In 1989, Michael Todd’s grandson tried to sell Todd’s Best Picture Oscar for his 1956 production of Around the World in 80 Days to a movie prop collector. The Academy earned enforcement of its statuette contract by gaining a permanent injunction against the sale.
In 1992, Harold Russell consigned his 1946 Oscar for Best Supporting Actor for The Best Years of Our Lives to auction to raise money for his wife’s medical expenses. Though his decision caused controversy, the first Oscar ever to be sold passed to a private collector on August 6, 1992 for $60,500 ($126,200 today). Russell defended his action, saying, “I don’t know why anybody would be critical. My wife’s health is much more important than sentimental reasons. The movie will be here, even if Oscar isn’t.”
In December 2011, Orson Welles’ 1941 Oscar for Citizen Kane (Academy Award for Best Original Screenplay) was put up for auction, after his heirs won a 2004 court decision contending that Welles did not sign any agreement to return the statue to the Academy. On December 20, 2011, it sold in an online auction for US$861,542 ($1,120,800 today).
Some buyers have subsequently returned the statuettes to the Academy, which keeps them in its treasury.
Other awards presented by the Academy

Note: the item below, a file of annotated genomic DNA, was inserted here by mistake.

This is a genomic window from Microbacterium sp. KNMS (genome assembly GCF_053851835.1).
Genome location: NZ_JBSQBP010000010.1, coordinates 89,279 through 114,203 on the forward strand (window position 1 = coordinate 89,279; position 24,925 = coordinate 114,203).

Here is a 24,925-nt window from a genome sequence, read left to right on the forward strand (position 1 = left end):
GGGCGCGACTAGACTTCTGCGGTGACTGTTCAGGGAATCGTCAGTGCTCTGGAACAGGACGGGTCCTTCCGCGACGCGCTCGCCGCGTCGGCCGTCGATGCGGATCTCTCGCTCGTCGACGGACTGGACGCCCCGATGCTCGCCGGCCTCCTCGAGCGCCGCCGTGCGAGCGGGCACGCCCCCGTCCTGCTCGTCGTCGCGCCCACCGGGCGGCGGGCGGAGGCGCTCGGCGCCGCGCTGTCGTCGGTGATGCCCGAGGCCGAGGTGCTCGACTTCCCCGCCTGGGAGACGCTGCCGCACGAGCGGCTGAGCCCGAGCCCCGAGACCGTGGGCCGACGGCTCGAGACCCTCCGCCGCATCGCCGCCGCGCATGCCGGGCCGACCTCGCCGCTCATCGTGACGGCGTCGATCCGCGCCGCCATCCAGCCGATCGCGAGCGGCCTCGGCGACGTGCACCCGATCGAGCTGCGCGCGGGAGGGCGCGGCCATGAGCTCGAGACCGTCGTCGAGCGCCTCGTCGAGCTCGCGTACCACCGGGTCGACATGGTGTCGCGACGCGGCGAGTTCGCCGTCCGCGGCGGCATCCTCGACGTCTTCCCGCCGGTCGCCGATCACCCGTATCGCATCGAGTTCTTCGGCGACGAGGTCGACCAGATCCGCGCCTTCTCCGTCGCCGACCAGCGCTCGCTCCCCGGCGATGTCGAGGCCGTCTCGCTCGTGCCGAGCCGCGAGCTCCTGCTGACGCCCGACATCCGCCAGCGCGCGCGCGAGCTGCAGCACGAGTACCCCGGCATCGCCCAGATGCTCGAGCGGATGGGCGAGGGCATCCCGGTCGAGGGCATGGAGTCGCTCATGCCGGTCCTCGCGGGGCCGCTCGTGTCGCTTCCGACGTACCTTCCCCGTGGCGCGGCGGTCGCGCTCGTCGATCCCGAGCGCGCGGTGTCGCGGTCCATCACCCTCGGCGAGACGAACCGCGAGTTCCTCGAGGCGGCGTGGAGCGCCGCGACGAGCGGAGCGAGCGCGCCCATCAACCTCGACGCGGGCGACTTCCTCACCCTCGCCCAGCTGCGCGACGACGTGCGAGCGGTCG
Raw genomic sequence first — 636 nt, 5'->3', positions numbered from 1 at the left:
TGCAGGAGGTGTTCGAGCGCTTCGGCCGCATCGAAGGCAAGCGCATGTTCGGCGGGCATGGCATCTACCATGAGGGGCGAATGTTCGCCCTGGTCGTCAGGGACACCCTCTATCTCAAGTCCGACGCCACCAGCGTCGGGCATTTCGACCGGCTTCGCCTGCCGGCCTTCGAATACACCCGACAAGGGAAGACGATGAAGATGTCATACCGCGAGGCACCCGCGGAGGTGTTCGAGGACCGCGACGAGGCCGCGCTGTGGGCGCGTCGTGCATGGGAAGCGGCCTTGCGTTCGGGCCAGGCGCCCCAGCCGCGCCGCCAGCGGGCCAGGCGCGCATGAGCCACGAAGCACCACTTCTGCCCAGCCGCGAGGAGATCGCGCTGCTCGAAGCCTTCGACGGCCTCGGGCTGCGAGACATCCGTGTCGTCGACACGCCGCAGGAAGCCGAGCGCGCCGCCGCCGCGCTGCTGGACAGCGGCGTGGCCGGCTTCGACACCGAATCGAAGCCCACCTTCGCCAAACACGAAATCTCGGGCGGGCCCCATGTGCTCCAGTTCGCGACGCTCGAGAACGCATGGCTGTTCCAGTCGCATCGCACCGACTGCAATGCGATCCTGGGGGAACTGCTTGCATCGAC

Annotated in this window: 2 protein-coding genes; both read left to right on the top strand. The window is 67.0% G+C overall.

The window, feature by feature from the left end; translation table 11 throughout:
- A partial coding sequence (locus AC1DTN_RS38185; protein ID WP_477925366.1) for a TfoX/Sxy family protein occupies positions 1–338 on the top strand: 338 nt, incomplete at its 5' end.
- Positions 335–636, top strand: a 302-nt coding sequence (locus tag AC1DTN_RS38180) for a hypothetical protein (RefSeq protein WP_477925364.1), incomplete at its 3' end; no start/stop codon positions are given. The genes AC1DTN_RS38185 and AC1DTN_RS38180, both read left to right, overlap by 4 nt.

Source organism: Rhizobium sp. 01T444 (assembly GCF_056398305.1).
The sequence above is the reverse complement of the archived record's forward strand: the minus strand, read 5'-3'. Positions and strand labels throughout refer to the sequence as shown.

See also: Special categories
In addition to the Academy Award of Merit (Oscar award), there are nine honorary (non-competitive) awards presented by the Academy from time to time (except for the Academy Honorary Award, the Technical Achievement Award, and the Student Academy Awards, which are presented annually)
- The Academy Honorary Award (annual) (which may or may not be in the form of an Oscar statuette);
- The Irving G. Thalberg Memorial Award (since 1938) (in the form of a bust of Thalberg);
- The Jean Hersholt Humanitarian Award (since 1957) (in the form of an Oscar statuette);
- The Academy Scientific and Technical Awards:
- Academy Award of Merit (non-competitive) (in the form of an Oscar statuette);
- Scientific and Engineering Award (in the form of a bronze tablet);
- Technical Achievement Award (annual) (in the form of a certificate);
- The John A. Bonner Medal of Commendation (since 1978) (in the form of a medal);
- The Gordon E. Sawyer Award (since 1982); and
- The Academy Student Academy Awards (annual).
- The Academy also awards Nicholl Fellowships in Screenwriting.
From 2004 to 2020, the Academy Award nomination results were announced to the public in mid-January. Prior to that, the results were announced in early February. In 2021, the nominees were announced in March. In 2022, the nominees were announced in early February for the first time since 2003.
The Academy of Motion Picture Arts and Sciences (AMPAS), a professional honorary organization, maintains a voting membership of over 7,000 as of 2018.
Academy membership is divided into different branches, with each representing a different discipline in film production. Actors constitute the largest voting bloc, numbering 1,311 members (22 percent) of the Academy’s composition. Votes have been certified by the auditing firm PricewaterhouseCoopers (and its predecessor Price Waterhouse) since the 7th Academy Awards in 1935.